Posted: Jan. 27, 2003


DOVER -- Governor Ruth Ann Minner’s Fiscal Year 2004 budget proposal contains further budget cuts while preserving core state government services. It also includes a revenue enhancement package necessary to keep the state from facing repeated deficits in future years. 

In an address to a joint session of the General Assembly Thursday, Gov. Minner said her proposal for the budget that will run from July 1, 2003 to June 30, 2004 solves a structural problem inherent in the state budget: the fact that projected revenues for the next several years are below what state government is spending this year. The gap stands at $300 million for FY2004. 

“It is time to solve the structural problem that exists in our budget and put Delaware on a firm financial footing for the future,” Gov. Minner said. “Because without significant change, this problem will exist for years to come.” 

Gov. Minner proposed a responsible and balanced solution to the $300 million structural problem: $155 million in savings by cutting spending, eliminating positions and controlling mandated costs, and a $145 million revenue enhancement package that includes raising taxes and fees on corporations, decoupling from some federal taxes, increasing revenue from video lotteries and raising the cigarette tax.  

The Governor said a combination of cuts and revenue is necessary to stabilize the state’s fiscal position for the long term. 

The plan avoids raiding the state’s emergency reserve or “rainy day” fund. The Governor said such a one-time move would not solve the state’s long-term problem and would put the state in a fiscal crisis if there were an emergency like a hurricane, terrorist attack or the national economy sank again. 

“Suppose your family reached the point where, on an ongoing basis, your income from your paycheck and investments was $1,700 a month, and your mortgage, bills and other expenses added up to $2,000 a month,” Gov. Minner said in her address. 

“You could raid your savings account to make up the difference this month. But what if you had an emergency, like fixing the family car or making a necessary home repair, or someone got sick or needed a root canal? And then, what about the next month?” she said.  

“No, responsible Delawareans would say cut back on spending, or find a way to make some more money. Or both,” Gov. Minner said. “My proposal today is to do both.”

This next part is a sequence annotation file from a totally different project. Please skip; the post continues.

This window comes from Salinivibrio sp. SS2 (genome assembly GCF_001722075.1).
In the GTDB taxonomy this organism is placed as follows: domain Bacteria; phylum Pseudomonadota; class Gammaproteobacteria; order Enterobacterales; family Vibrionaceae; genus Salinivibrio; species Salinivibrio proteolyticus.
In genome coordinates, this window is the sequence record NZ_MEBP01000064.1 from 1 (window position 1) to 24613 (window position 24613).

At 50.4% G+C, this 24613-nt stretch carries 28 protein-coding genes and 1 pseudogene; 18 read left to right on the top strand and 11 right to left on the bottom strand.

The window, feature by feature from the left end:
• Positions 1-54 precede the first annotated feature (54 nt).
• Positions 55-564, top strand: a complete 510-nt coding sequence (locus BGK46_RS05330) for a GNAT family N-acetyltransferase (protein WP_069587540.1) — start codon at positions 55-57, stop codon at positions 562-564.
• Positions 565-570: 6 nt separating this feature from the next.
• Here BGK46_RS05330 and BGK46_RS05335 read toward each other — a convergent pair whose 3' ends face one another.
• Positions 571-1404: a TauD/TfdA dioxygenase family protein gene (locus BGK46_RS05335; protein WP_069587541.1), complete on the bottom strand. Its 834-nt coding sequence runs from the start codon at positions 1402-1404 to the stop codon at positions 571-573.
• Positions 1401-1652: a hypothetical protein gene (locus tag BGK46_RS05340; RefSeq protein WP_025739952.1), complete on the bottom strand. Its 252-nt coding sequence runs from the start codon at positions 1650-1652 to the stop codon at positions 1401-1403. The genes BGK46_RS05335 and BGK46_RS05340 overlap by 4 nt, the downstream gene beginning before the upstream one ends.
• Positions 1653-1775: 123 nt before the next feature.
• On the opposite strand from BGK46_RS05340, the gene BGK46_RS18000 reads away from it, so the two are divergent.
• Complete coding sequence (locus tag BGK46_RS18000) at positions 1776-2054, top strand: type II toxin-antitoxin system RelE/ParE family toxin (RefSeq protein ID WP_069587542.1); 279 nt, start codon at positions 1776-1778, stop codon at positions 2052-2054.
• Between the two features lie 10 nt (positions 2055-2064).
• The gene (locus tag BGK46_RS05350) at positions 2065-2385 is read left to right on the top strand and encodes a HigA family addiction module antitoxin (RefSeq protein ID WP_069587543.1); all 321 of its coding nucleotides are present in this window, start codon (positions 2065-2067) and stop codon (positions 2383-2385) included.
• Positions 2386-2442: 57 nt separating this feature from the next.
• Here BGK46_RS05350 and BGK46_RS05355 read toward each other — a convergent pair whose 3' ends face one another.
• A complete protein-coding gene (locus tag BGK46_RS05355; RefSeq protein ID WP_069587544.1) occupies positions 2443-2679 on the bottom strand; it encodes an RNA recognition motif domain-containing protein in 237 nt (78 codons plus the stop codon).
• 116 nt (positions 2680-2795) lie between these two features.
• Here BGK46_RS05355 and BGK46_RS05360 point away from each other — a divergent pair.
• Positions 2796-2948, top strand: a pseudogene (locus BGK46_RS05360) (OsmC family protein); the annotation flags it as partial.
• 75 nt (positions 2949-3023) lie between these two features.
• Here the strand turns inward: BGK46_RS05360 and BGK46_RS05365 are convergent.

The elements of Gov. Minner’s efforts to reduce spending and improve government service include:

§         Carrying into FY2004 many of the budget cuts made since September in the current year FY2003 budget;

§         Closing Governor Bacon Health Center, one of the state’s three underutilized nursing homes, and moving all patients and staff to the remaining two facilities;

§         Making government smaller by permanently eliminating 400 vacant positions in state government;

§         Reducing non-classroom funds to school districts and charter schools by 1 percent;

§         Creating a new Department of Safety and Homeland Security and moving the Division of Motor Vehicles to the Department of Transportation; and

§         Driving down increases in Medicaid and health care without stopping service to residents. 

Beyond those and other proposed steps, further cuts to the budget to close the $300 million deficit would affect core government functions – education, health, social services, creating jobs – in unacceptable ways, Gov. Minner said.  

“I believe at this time that the responsible response to the remainder of this challenge is a modest increase in our state’s revenue base,” she said. 

Gov. Minner’s proposals to increase revenue coming to state government include: 

§         An $89 million increase in the taxes and fees paid by corporations, an increase of 17 percent, mainly from the corporate franchise tax. This revenue category was raised by 43 percent in 1991 and by 31 percent in 1984.

§         Raising the state tax on cigarettes by 26 cents a pack, for a total tax of 50 cents a pack, bringing in $23.5 million in FY2004;

§         Decoupling from the federal phase-out of the estate tax, a move worth $14 million in the next fiscal year. Gov. Minner said that if President Bush succeeds in eliminating the tax on dividends that the state will have to decouple from that as well; and

§         Increasing the state’s revenue from video lottery machines by $16 million by allowing the three casinos to stay open longer, adding more machines, and by increasing the state’s share of the funds from the additional machines. 

The Governor Thursday also highlighted the very few new initiatives contained in her budget proposal:

§         $5 million to fight cancer through screenings and treatment of the uninsured;

§         $390,000 to provide training for 100 foster families in order to handle the most difficult and distressed foster children;

§         $600,000 to help farmers obtain crop insurance, preventing them from going out of business;

§         Continuing the process of moving disabled people from institutions into community settings; and

§         Funding for the start of a badly needed new DMV facility in Sussex County. 

“The proposal I present to you today is in keeping with our state’s tradition over the last 25 years of making responsible decisions that are focused on the future, even if they may be unpopular with some in the present,” Gov. Minner told the General Assembly in her address. “In addressing our structural budget problem, we have a choice between the sustainable and the temporary, between the responsible and the shortsighted.”